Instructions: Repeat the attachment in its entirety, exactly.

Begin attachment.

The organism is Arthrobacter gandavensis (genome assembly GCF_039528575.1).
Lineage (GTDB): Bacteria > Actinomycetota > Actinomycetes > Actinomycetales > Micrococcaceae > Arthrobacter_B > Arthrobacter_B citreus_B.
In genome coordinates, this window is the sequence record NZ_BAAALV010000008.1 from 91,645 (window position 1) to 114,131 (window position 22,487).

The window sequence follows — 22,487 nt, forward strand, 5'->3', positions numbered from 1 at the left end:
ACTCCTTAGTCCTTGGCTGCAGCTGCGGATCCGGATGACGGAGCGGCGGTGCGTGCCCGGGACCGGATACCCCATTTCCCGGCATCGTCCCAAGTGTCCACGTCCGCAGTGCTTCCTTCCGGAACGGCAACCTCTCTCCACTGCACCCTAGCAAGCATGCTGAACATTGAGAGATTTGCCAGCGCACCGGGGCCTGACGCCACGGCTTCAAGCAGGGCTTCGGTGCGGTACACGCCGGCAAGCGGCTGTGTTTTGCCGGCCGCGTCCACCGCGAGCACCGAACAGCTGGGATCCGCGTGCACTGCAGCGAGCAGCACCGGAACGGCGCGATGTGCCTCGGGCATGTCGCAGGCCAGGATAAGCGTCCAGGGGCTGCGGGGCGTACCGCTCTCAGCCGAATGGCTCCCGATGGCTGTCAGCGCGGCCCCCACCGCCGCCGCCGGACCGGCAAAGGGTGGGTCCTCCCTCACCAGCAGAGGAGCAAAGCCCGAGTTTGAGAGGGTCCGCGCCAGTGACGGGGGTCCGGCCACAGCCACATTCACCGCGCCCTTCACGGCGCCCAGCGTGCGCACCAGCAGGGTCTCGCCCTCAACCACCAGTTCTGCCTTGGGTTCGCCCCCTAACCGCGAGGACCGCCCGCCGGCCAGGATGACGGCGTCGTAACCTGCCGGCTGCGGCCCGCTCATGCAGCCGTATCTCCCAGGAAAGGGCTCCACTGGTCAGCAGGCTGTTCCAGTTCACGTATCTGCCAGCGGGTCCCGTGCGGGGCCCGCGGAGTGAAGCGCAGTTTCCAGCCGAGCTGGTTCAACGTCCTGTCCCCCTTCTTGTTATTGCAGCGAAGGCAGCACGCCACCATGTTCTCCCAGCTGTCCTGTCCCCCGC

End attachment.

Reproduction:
The organism is Arthrobacter gandavensis (genome assembly GCF_039528575.1).
Lineage (GTDB): Bacteria > Actinomycetota > Actinomycetes > Actinomycetales > Micrococcaceae > Arthrobacter_B > Arthrobacter_B citreus_B.
In genome coordinates, this window is the sequence record NZ_BAAALV010000008.1 from 91,645 (window position 1) to 114,131 (window position 22,487).

The window sequence follows — 22,487 nt, forward strand, 5'->3', positions numbered from 1 at the left end:
ACTCCTTAGTCCTTGGCTGCAGCTGCGGATCCGGATGACGGAGCGGCGGTGCGTGCCCGGGACCGGATACCCCATTTCCCGGCATCGTCCCAAGTGTCCACGTCCGCAGTGCTTCCTTCCGGAACGGCAACCTCTCTCCACTGCACCCTAGCAAGCATGCTGAACATTGAGAGATTTGCCAGCGCACCGGGGCCTGACGCCACGGCTTCAAGCAGGGCTTCGGTGCGGTACACGCCGGCAAGCGGCTGTGTTTTGCCGGCCGCGTCCACCGCGAGCACCGAACAGCTGGGATCCGCGTGCACTGCAGCGAGCAGCACCGGAACGGCGCGATGTGCCTCGGGCATGTCGCAGGCCAGGATAAGCGTCCAGGGGCTGCGGGGCGTACCGCTCTCAGCCGAATGGCTCCCGATGGCTGTCAGCGCGGCCCCCACCGCCGCCGCCGGACCGGCAAAGGGTGGGTCCTCCCTCACCAGCAGAGGAGCAAAGCCCGAGTTTGAGAGGGTCCGCGCCAGTGACGGGGGTCCGGCCACAGCCACATTCACCGCGCCCTTCACGGCGCCCAGCGTGCGCACCAGCAGGGTCTCGCCCTCAACCACCAGTTCTGCCTTGGGTTCGCCCCCTAACCGCGAGGACCGCCCGCCGGCCAGGATGACGGCGTCGTAACCTGCCGGCTGCGGCCCGCTCATGCAGCCGTATCTCCCAGGAAAGGGCTCCACTGGTCAGCAGGCTGTTCCAGTTCACGTATCTGCCAGCGGGTCCCGTGCGGGGCCCGCGGAGTGAAGCGCAGTTTCCAGCCGAGCTGGTTCAACGTCCTGTCCCCCTTCTTGTTATTGCAGCGAAGGCAGCACGCCACCATGTTCTCCCAGCTGTCCTGTCCCCCGC